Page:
Reflections as to the Possible Effect upon Indians of Enfranchisement

We cannot estimate the transforming power that his enfranchisement might exert over the Indian character.

The Indian youth, who is now either a listless wanderer over the confines of his Reserve; or who finds his highest occupation in putting in, now and then, desultory work for some neighboring farmer at harvest-time; who looks even upon elementary education as useless, and as something to be gone through, perforce, as a concession to his parents’ wish, or at those parents’ bid, would, if enfranchisement were assured to him, esteem it in its true light, as the first step to a higher training, which should qualify him for enjoying offices or taking up callings, from which he is now debarred, and in which, mayhap, he might achieve a degree of honor and success which should operate, in an incalculable way, as a stimulus to others of his race, to strive after and attain the like station and dignity.

There can, I think, be no gainsaying of the view that the Indian, if he were enfranchised, would avail much more generally than he does now, of the excellent educational facilities which surround him. The very consciousness, which would then be at work within him, of his eligibility for filling any office of honor in the country, which enfranchisement would confer, would minister to a worthy ambition, and would spur him on to develop his powers of mind, and, viewing education as the one grand mean for subserving this end, he would so use it and honor it, as that he should not discredit his office, if, haply, he should be chosen to fill one.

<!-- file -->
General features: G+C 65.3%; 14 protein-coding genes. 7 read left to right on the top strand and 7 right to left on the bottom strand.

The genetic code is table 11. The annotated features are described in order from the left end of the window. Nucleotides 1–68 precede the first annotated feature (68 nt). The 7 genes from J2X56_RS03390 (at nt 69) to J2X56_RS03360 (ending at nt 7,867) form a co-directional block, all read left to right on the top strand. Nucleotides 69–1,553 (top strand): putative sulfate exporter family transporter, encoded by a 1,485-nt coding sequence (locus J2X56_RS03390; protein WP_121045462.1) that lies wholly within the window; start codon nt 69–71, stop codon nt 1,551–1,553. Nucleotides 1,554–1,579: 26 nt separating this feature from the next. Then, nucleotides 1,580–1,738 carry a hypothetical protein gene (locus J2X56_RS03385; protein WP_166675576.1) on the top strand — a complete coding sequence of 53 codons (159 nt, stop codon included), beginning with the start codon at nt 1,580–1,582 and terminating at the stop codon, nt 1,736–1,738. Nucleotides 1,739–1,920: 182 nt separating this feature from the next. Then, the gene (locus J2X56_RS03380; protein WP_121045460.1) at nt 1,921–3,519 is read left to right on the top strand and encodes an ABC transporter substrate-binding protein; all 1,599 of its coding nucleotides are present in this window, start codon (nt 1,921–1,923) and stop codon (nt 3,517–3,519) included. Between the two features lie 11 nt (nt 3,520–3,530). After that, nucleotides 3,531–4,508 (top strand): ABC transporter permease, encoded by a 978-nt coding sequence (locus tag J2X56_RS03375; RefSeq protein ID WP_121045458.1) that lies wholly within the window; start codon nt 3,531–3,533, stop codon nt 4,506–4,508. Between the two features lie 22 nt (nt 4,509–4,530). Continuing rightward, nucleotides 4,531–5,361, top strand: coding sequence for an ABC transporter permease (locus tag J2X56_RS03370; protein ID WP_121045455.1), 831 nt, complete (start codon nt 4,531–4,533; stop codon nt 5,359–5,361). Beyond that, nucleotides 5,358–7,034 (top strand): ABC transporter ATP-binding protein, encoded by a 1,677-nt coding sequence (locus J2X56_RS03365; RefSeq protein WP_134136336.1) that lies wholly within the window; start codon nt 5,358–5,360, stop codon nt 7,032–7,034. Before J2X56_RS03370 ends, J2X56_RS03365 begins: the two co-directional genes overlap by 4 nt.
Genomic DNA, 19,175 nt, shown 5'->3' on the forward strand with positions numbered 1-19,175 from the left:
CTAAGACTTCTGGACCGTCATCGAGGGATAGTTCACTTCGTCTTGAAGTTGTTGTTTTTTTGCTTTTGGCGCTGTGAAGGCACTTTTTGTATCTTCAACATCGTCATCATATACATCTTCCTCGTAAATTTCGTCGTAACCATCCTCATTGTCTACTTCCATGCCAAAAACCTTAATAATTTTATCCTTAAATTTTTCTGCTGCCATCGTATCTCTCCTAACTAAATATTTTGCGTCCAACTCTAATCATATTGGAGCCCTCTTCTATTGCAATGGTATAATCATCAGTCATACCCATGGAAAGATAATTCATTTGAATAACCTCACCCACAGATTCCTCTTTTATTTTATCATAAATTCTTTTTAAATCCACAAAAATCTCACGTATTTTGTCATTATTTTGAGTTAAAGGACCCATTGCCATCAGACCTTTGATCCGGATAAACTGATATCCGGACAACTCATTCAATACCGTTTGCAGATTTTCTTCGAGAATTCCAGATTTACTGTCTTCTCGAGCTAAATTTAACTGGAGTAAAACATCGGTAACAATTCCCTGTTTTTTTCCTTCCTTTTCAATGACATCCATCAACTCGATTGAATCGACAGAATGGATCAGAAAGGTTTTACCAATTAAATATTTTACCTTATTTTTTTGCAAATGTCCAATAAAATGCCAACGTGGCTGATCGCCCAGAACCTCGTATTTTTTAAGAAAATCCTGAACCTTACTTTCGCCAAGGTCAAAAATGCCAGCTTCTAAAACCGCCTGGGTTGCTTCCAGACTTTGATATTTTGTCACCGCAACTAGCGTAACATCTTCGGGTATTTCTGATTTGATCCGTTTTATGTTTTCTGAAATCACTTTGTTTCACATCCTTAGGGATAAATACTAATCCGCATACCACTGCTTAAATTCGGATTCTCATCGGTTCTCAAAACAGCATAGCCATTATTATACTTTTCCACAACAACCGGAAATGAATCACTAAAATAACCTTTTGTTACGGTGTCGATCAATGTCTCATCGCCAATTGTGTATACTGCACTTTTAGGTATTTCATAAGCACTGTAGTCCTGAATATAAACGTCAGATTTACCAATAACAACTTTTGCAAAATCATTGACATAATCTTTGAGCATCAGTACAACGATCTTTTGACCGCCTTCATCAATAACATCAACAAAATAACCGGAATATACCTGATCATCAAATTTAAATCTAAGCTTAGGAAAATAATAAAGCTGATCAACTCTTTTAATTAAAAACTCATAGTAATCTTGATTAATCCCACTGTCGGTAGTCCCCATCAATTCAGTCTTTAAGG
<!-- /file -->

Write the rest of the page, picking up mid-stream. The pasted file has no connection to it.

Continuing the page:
Concluding Remarks

The present Indian legislation, in my judgment, operates in every way to blight, to grind, and to oppress; blasts each roseate hope of an ameliorated, a less abject, estate: quenches each swelling aspiration after a higher and more tolerable destiny; withers each ennobling aim, cancels each creditable effort that would assure its eventuation; opposes each soul-stirring resolve to no longer rest under the galling, gangrenous imputation of a partial manhood.

Though not authorized to speak for the Indian, I believe I express his views, when I say that he cherishes an ardent wish for enfranchisement, a right which should be conceded to him by the Legislature, though it should be urged only by the silent, though not, therefore, the less weighty and potent, appeal, of the unswerving devotion of his forefathers to England’s crown.

He desires, nay, fervently longs, to break free from his condition of tutelage; to bring to the general Government the aid of his counsels, feeble though such may seem, if we measure him by his present status; aid, which, erstwhile, was not despised, but was, rather, a mighty bulwark of the British crown; and pants for the occasion to assert, it may be on the honor-scroll of the nation’s fame, his descent from a vaunted ancestry.

Addenda To Section On Enfranchisement